Magic Hour

by Scissor Sisters

There's been a real struggle for New York's disco divas the Scissor Sisters to build on the success that their eponymous debut album achieved. Their third and most recent album, 2010's Night Work, failed to shift anywhere near as many units as their previous long players.

boom music reviews - Magic Hour by Scissor Sisters

Magic Hour no doubt is their attempt to rectify this matter. And to a certain extent, they pull it off.

That casual seventies pop vibe that's their trademark sound is stamped all over the opening track 'Baby Come Home'. It's full of retro chic, and is exceptionally playful. It's the kind of song that would have Radio 2 playlisters wetting themselves with excitement. It also sounds like it could double for the theme tune to a loveable eighties US comedy show, possibly involving two straight men living together, looking after a baby, or even a small furry animal of some description.

There's something a little more hip about 'Keep Your Shoes'. It's got a beat that would work better in a club with an urban flava, rather than a disco. You wouldn't necessarily automatically think it was a Scissor Sisters song, which is no bad thing, proving that the band can move forward as well as backward.

There's a subdued groove to 'Inevitable'; lead singer Jake Shears shows some manly restraint, which works out. It has a chorus that must have been stolen from an Imagination album, but works well. Retro soul is a nice side-step from the usual D-I-S-C-O.

Single 'Only the Horses' is also more contemporary, in that it would probably be a winner for any nation in Eurovision, with the exception of the UK that is. Again Jake approaches the song with more emotion and less flamboyance. On one hand it's sad that it lacks any kind of identity with the band, but at the same time, it's a really decent tune.

The production on 'Year of Living Dangerously' is definitely an homage to eighties ballads. The problem is, there was a time and a place for eighties ballads, which was obviously the eighties, so this track feels dated in a bad way.

According to the song 'Let's Have a Kiki', a 'kiki' is a party, a pretty fabulous one at that, it's safe to assume. The song is a curious one; at times it's as if the Los del Rio's crime against music that was 1995 'Macarena' has come back from the dead and in part possessed this track. And yet it still manages to sound bearable. This is possibly due to the fact that the track as a whole is pretty unconventional, as Anna Matronic spins out her yarn about going to a party. Apparently her derriere gets a certain amount of unwelcome attention on the subway. It wouldn't come as a surprise if someone choreographed a whole dance routine to go with it on the dance floor.

That urban flava returns big styley with 'Shady Love', featuring as it does Jake as his alter ego Krystal Pepsy, alongside rapper Azealia Banks. It's trying really hard to be hip, but maybe a little too hard. It comes across almost like a parody, in the same way Flight of the Conchords would approach a song. But despite all this it still manages to impress.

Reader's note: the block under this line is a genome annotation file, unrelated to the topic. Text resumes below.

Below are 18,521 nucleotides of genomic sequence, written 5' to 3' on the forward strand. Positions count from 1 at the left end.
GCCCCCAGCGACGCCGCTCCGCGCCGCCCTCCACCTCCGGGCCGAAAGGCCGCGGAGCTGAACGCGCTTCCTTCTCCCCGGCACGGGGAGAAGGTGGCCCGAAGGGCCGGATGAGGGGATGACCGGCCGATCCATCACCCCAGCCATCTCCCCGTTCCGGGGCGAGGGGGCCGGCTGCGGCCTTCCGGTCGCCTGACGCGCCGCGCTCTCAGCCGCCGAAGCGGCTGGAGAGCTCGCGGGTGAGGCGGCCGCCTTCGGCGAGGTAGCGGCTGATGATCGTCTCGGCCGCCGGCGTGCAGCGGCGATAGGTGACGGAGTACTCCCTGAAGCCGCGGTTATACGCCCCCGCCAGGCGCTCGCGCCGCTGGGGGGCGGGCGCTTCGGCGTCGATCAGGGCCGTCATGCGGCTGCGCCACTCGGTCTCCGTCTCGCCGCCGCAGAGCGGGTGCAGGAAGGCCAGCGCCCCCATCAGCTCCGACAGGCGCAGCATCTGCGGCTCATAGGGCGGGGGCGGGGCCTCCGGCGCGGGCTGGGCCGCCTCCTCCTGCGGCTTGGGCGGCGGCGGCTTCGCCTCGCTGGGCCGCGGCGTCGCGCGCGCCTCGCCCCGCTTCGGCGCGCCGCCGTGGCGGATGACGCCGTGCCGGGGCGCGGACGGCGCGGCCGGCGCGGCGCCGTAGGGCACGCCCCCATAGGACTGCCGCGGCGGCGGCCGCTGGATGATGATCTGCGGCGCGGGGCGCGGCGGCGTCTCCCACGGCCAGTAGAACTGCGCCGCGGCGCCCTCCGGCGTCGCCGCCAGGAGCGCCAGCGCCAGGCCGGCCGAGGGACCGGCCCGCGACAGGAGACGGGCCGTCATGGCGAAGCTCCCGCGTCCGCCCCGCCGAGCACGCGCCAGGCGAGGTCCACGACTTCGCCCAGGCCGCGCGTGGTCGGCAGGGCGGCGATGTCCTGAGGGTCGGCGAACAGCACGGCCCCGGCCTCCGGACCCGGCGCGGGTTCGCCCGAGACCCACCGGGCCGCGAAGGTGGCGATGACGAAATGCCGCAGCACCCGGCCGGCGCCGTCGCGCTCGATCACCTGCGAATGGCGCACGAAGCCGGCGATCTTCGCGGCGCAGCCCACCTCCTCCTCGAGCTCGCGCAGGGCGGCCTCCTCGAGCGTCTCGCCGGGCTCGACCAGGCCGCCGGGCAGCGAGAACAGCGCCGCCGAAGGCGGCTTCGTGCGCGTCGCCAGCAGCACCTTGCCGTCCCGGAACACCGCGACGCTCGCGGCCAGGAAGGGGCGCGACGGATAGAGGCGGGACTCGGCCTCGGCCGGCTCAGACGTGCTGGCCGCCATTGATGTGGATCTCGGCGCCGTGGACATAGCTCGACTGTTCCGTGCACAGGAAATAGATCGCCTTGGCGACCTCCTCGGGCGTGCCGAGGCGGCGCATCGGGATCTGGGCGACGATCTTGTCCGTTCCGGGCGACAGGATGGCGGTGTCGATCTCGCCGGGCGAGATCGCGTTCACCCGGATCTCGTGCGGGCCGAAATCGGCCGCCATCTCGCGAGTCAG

'San Luis Obispo' is yet another change in direction; it's gentle, inoffensive pop that's just a little too twee. Again, Radio 2 would cream themselves over it, especially that Graham Norton.

And change again. 'Self Control' has a retro dance floor filler vibe. It wants to be best buddies with anything by Snap!, but in particular their euro hit 'Rhythm is a Dancer'. It's second in comparison, but nice to hear something a little different from the band.

We're still in da club for 'Best in Me', albeit in a cheesy ballad kind of way. It has a sweet 'La Isla Bonita' feel about it, continuing that euro trip the album is clearly on.

Jake returns to his softer side for 'The Secret Life of Letters'. It attempts to be really sincere, but comes across as being far too trite to be taken seriously. In fact, it feels wrong for any song by this band to take itself this seriously. Unfortunately it fails to be anywhere near as emotionally poignant as it wants to be.

That bland feeling continues with 'Somewhere'. It wants to take you on a beautiful, magical journey, but you'll probably just want to stay home for this one, as the truth is, it's not going anywhere.

Just when you think it was safe to turn off your music dispenser, Ms Matronic introduces a further three tracks, although two of them are just remixes of other tracks here. Still, more bang for your whatsit.

The band has to be commended for at least pushing their sound in different directions. OK it doesn't always work, but there's a valid attempt to bring something fresh to the table.

Taking everything into account, this is a pretty strong album overall. The band doesn't forget their early disco roots, and yet appear to enjoy stepping out on various other dance floors. And yes, the Scissor Sisters can pull off a pretty contemporary sound. Now no-one saw that coming.

It's a fun little thing that almost pleads to be played in a warm, summery setting, as it's powered by sunshine. If you have forgotten, much like the rest of us, how good this band can be when they're on form, the Scissor Sisters prove with Magic Hour that they've got their timing just right with this one.

four out of five